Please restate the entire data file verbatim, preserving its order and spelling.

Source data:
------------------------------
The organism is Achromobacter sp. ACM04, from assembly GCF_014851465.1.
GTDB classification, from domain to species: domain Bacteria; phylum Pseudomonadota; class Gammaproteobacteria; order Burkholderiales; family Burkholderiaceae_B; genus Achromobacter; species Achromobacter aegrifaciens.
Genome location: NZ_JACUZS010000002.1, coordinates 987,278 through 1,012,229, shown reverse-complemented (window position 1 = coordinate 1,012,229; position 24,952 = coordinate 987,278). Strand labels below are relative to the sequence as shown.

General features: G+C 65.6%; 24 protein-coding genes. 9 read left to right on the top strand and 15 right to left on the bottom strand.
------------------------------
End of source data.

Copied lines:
The organism is Achromobacter sp. ACM04, from assembly GCF_014851465.1.
GTDB classification, from domain to species: domain Bacteria; phylum Pseudomonadota; class Gammaproteobacteria; order Burkholderiales; family Burkholderiaceae_B; genus Achromobacter; species Achromobacter aegrifaciens.
Genome location: NZ_JACUZS010000002.1, coordinates 987,278 through 1,012,229, shown reverse-complemented (window position 1 = coordinate 1,012,229; position 24,952 = coordinate 987,278). Strand labels below are relative to the sequence as shown.

General features: G+C 65.6%; 24 protein-coding genes. 9 read left to right on the top strand and 15 right to left on the bottom strand.